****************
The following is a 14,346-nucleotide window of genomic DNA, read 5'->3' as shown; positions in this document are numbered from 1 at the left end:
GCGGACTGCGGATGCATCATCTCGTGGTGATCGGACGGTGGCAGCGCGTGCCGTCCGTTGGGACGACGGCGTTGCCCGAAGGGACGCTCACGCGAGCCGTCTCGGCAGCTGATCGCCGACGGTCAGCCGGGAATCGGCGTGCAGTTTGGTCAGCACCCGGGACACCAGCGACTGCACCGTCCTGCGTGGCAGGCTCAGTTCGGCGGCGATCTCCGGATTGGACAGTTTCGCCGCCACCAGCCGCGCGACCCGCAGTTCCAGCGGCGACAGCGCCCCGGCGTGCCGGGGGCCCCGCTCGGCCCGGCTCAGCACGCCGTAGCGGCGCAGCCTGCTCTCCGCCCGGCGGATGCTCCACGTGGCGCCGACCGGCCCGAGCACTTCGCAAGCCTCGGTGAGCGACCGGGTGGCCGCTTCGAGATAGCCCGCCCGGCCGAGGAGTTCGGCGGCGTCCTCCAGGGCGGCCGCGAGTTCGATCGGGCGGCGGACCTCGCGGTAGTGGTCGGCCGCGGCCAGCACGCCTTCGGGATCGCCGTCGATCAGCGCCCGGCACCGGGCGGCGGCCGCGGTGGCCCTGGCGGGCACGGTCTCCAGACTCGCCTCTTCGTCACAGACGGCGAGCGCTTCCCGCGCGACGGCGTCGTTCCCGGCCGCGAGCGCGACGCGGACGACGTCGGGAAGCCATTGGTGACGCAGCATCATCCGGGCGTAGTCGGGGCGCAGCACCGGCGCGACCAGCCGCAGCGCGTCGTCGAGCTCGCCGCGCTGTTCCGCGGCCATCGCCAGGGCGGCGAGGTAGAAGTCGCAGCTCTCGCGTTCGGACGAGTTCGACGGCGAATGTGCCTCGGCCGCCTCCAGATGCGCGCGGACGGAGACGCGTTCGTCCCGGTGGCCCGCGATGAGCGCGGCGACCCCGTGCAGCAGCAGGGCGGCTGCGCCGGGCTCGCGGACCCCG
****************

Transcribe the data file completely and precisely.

The following is a 14,346-nucleotide window of genomic DNA, read 5'->3' as shown; positions in this document are numbered from 1 at the left end:
GCGGACTGCGGATGCATCATCTCGTGGTGATCGGACGGTGGCAGCGCGTGCCGTCCGTTGGGACGACGGCGTTGCCCGAAGGGACGCTCACGCGAGCCGTCTCGGCAGCTGATCGCCGACGGTCAGCCGGGAATCGGCGTGCAGTTTGGTCAGCACCCGGGACACCAGCGACTGCACCGTCCTGCGTGGCAGGCTCAGTTCGGCGGCGATCTCCGGATTGGACAGTTTCGCCGCCACCAGCCGCGCGACCCGCAGTTCCAGCGGCGACAGCGCCCCGGCGTGCCGGGGGCCCCGCTCGGCCCGGCTCAGCACGCCGTAGCGGCGCAGCCTGCTCTCCGCCCGGCGGATGCTCCACGTGGCGCCGACCGGCCCGAGCACTTCGCAAGCCTCGGTGAGCGACCGGGTGGCCGCTTCGAGATAGCCCGCCCGGCCGAGGAGTTCGGCGGCGTCCTCCAGGGCGGCCGCGAGTTCGATCGGGCGGCGGACCTCGCGGTAGTGGTCGGCCGCGGCCAGCACGCCTTCGGGATCGCCGTCGATCAGCGCCCGGCACCGGGCGGCGGCCGCGGTGGCCCTGGCGGGCACGGTCTCCAGACTCGCCTCTTCGTCACAGACGGCGAGCGCTTCCCGCGCGACGGCGTCGTTCCCGGCCGCGAGCGCGACGCGGACGACGTCGGGAAGCCATTGGTGACGCAGCATCATCCGGGCGTAGTCGGGGCGCAGCACCGGCGCGACCAGCCGCAGCGCGTCGTCGAGCTCGCCGCGCTGTTCCGCGGCCATCGCCAGGGCGGCGAGGTAGAAGTCGCAGCTCTCGCGTTCGGACGAGTTCGACGGCGAATGTGCCTCGGCCGCCTCCAGATGCGCGCGGACGGAGACGCGTTCGTCCCGGTGGCCCGCGATGAGCGCGGCGACCCCGTGCAGCAGCAGGGCGGCTGCGCCGGGCTCGCGGACCCCG